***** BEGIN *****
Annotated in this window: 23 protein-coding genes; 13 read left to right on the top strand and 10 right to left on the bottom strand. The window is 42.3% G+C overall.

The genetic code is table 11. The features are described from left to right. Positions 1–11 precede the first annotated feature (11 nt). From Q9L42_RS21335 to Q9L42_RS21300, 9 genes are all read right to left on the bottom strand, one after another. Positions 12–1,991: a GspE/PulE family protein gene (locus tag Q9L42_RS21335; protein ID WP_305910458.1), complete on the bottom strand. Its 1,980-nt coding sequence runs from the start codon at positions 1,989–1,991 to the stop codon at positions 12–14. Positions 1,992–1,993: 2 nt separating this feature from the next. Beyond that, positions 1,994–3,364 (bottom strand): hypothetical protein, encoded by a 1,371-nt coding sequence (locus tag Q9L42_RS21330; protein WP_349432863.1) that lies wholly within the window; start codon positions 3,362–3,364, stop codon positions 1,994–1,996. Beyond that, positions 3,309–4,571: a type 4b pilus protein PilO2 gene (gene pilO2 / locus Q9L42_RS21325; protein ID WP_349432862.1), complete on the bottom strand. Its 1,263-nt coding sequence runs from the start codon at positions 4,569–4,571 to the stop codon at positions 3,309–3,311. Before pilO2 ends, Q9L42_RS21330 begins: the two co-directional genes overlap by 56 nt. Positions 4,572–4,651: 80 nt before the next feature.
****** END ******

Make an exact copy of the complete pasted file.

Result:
Annotated in this window: 23 protein-coding genes; 13 read left to right on the top strand and 10 right to left on the bottom strand. The window is 42.3% G+C overall.

The genetic code is table 11. The features are described from left to right. Positions 1–11 precede the first annotated feature (11 nt). From Q9L42_RS21335 to Q9L42_RS21300, 9 genes are all read right to left on the bottom strand, one after another. Positions 12–1,991: a GspE/PulE family protein gene (locus tag Q9L42_RS21335; protein ID WP_305910458.1), complete on the bottom strand. Its 1,980-nt coding sequence runs from the start codon at positions 1,989–1,991 to the stop codon at positions 12–14. Positions 1,992–1,993: 2 nt separating this feature from the next. Beyond that, positions 1,994–3,364 (bottom strand): hypothetical protein, encoded by a 1,371-nt coding sequence (locus tag Q9L42_RS21330; protein WP_349432863.1) that lies wholly within the window; start codon positions 3,362–3,364, stop codon positions 1,994–1,996. Beyond that, positions 3,309–4,571: a type 4b pilus protein PilO2 gene (gene pilO2 / locus Q9L42_RS21325; protein ID WP_349432862.1), complete on the bottom strand. Its 1,263-nt coding sequence runs from the start codon at positions 4,569–4,571 to the stop codon at positions 3,309–3,311. Before pilO2 ends, Q9L42_RS21330 begins: the two co-directional genes overlap by 56 nt. Positions 4,572–4,651: 80 nt before the next feature.